Despite the Feel-Good Name, This Practice Can Be Discriminatory and Dangerous
Discriminatory practices like crime-free housing ordinances have affected generations of minority renters across Minnesota and the nation. Here’s how this ugly practice came to be, what it looks like today, and how you can join the fight for equity across the housing industry.
What Are Crime-Free Housing Ordinances?
Crime-free housing ordinances, also known as nuisance property ordinances, are discriminatory regulations either encouraging or forcing landlords to evict or reject tenants who have frequent contact with law enforcement. These programs seek to mitigate crime in rental housing but more often disproportionately affect racial minorities and prop up segregation in the housing industry. These laws and programs punish tenants when they are the frequent target of calls to the police, often regardless of infraction or the purpose of the calls to the police.
The History of Crime-Free Housing Ordinances
Crime-free ordinances were first implemented by Arizona law enforcement in 1992. They quickly gained traction across the nation with current estimates projecting that 2,000 municipalities across 48 states engage in similar programs. While the goal of reducing crime is admirable, these ordinances are not entirely effective.
In reality, crime-free housing regulations often disproportionately punish minority renters. Thelma Jones, a Black woman from Faribault, Minnesota, is one such affected individual. Jones’ landlord was forced to evict her after police responded to her residence 82 times at the behest of her White neighbors. The authorities were summoned for everything from barbecues to children’s birthday parties - never because of any criminal activity. The unfortunate reality is that crime-free ordinances can provide law enforcement and landlords the means to remove families like Thelma Jones’ from their homes and communities simply due to their identity.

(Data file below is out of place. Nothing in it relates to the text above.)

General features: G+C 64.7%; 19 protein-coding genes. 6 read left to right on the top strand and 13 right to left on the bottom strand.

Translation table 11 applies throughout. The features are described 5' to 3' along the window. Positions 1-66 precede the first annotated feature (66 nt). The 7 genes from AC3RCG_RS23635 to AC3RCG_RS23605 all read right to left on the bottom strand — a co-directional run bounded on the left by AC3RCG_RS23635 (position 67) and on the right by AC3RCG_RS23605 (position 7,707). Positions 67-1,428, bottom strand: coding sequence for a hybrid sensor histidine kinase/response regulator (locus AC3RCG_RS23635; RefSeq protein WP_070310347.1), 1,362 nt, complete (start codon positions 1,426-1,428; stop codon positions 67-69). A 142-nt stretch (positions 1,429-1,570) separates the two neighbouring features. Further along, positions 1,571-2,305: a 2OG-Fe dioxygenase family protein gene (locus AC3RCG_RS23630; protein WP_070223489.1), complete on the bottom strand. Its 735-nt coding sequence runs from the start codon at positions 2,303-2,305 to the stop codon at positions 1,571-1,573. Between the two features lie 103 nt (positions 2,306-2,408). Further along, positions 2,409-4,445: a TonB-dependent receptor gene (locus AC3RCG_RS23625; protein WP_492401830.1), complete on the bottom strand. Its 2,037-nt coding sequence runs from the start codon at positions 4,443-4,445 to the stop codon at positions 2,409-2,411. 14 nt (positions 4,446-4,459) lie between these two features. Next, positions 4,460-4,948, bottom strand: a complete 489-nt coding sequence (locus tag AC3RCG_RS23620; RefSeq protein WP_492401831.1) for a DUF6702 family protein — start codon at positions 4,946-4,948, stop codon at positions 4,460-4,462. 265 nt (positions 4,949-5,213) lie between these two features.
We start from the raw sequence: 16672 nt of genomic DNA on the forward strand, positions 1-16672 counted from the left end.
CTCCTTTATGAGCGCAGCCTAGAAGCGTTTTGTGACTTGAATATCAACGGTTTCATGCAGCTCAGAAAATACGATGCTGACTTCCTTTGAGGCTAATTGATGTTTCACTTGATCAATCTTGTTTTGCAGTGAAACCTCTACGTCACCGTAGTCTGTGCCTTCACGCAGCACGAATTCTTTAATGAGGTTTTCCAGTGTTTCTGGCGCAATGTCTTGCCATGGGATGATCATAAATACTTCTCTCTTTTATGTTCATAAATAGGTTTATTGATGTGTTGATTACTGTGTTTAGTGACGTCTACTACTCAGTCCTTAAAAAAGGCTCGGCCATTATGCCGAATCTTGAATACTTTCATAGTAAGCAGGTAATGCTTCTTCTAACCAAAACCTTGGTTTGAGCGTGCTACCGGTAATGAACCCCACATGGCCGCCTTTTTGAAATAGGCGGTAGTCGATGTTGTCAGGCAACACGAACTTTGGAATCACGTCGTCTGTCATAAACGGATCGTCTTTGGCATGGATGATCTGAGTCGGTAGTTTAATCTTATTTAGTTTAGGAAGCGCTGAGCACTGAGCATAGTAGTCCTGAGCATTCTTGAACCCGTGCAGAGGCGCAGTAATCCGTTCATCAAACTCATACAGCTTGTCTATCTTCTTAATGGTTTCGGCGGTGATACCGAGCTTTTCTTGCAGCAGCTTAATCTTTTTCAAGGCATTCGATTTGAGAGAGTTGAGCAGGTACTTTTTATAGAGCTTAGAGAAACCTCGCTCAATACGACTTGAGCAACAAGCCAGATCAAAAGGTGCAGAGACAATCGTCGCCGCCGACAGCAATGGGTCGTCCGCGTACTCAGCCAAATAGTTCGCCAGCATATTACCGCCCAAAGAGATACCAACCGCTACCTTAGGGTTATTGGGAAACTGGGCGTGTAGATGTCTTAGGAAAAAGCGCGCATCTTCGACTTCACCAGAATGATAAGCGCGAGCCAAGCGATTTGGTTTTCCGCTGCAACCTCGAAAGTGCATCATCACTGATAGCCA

Victims of crime are negatively affected in similar ways. Lakisha Briggs of Norristown, Pennsylvania was removed from her home in 2016 after frequent calls to the police. Not only was Briggs not engaging in criminal activity, her calls were actually for protection from attacks by an abusive ex-boyfriend. In cases like Briggs’, crime-free ordinances are counterintuitive with severe consequences for some of the most vulnerable renters.
Minnesota’s Path Forward
While reducing crime is always a priority, crime-free housing ordinances are not the future. In fact, the Department of Justice has even found that, in many cases, these ordinances actually violate the Fair Housing Act. So, how do we advocate for renters, push for equity, and ensure a home for everyone?
Show your support for organizations speaking out on or taking legal action against the injustices of crime-free ordinances, including the Sargent Shriver National Center on Poverty Law, the American Civil Liberties Union, and the Institute for Justice. You can also share your thoughts with your elected representatives, and always report discrimination you may come across in the field. After all, it will take all of us to ensure housing is accessible for everyone.